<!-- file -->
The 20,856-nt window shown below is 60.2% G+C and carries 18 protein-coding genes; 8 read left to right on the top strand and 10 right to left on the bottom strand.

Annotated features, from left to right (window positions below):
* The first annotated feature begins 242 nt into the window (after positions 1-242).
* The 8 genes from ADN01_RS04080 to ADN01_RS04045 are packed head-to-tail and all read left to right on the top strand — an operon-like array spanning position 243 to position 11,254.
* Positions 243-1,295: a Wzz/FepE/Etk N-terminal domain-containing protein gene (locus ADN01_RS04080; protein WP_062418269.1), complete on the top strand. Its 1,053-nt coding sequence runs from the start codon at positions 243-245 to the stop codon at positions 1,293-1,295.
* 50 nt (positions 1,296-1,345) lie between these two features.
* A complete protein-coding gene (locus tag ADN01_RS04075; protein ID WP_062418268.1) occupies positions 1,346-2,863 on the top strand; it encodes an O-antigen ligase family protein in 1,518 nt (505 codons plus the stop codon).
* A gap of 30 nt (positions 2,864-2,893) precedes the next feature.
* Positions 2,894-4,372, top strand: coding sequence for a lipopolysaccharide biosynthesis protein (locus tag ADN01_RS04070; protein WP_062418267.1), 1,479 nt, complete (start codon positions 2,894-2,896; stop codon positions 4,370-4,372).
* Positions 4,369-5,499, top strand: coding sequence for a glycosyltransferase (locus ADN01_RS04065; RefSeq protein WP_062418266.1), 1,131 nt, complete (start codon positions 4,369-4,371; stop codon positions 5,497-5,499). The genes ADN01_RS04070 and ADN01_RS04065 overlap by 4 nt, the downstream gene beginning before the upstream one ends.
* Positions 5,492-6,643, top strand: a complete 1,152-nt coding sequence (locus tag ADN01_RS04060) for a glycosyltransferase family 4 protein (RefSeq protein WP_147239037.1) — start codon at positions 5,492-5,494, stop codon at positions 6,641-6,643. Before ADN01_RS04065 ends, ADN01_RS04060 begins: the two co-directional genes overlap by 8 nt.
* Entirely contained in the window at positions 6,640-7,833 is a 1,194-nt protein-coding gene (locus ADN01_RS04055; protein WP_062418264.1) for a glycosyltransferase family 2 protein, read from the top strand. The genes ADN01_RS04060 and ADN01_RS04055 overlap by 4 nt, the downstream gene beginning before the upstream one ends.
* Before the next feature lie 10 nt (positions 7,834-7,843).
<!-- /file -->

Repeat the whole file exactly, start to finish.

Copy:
The 20,856-nt window shown below is 60.2% G+C and carries 18 protein-coding genes; 8 read left to right on the top strand and 10 right to left on the bottom strand.

Annotated features, from left to right (window positions below):
* The first annotated feature begins 242 nt into the window (after positions 1-242).
* The 8 genes from ADN01_RS04080 to ADN01_RS04045 are packed head-to-tail and all read left to right on the top strand — an operon-like array spanning position 243 to position 11,254.
* Positions 243-1,295: a Wzz/FepE/Etk N-terminal domain-containing protein gene (locus ADN01_RS04080; protein WP_062418269.1), complete on the top strand. Its 1,053-nt coding sequence runs from the start codon at positions 243-245 to the stop codon at positions 1,293-1,295.
* 50 nt (positions 1,296-1,345) lie between these two features.
* A complete protein-coding gene (locus tag ADN01_RS04075; protein ID WP_062418268.1) occupies positions 1,346-2,863 on the top strand; it encodes an O-antigen ligase family protein in 1,518 nt (505 codons plus the stop codon).
* A gap of 30 nt (positions 2,864-2,893) precedes the next feature.
* Positions 2,894-4,372, top strand: coding sequence for a lipopolysaccharide biosynthesis protein (locus tag ADN01_RS04070; protein WP_062418267.1), 1,479 nt, complete (start codon positions 2,894-2,896; stop codon positions 4,370-4,372).
* Positions 4,369-5,499, top strand: coding sequence for a glycosyltransferase (locus ADN01_RS04065; RefSeq protein WP_062418266.1), 1,131 nt, complete (start codon positions 4,369-4,371; stop codon positions 5,497-5,499). The genes ADN01_RS04070 and ADN01_RS04065 overlap by 4 nt, the downstream gene beginning before the upstream one ends.
* Positions 5,492-6,643, top strand: a complete 1,152-nt coding sequence (locus tag ADN01_RS04060) for a glycosyltransferase family 4 protein (RefSeq protein WP_147239037.1) — start codon at positions 5,492-5,494, stop codon at positions 6,641-6,643. Before ADN01_RS04065 ends, ADN01_RS04060 begins: the two co-directional genes overlap by 8 nt.
* Entirely contained in the window at positions 6,640-7,833 is a 1,194-nt protein-coding gene (locus ADN01_RS04055; protein WP_062418264.1) for a glycosyltransferase family 2 protein, read from the top strand. The genes ADN01_RS04060 and ADN01_RS04055 overlap by 4 nt, the downstream gene beginning before the upstream one ends.
* Before the next feature lie 10 nt (positions 7,834-7,843).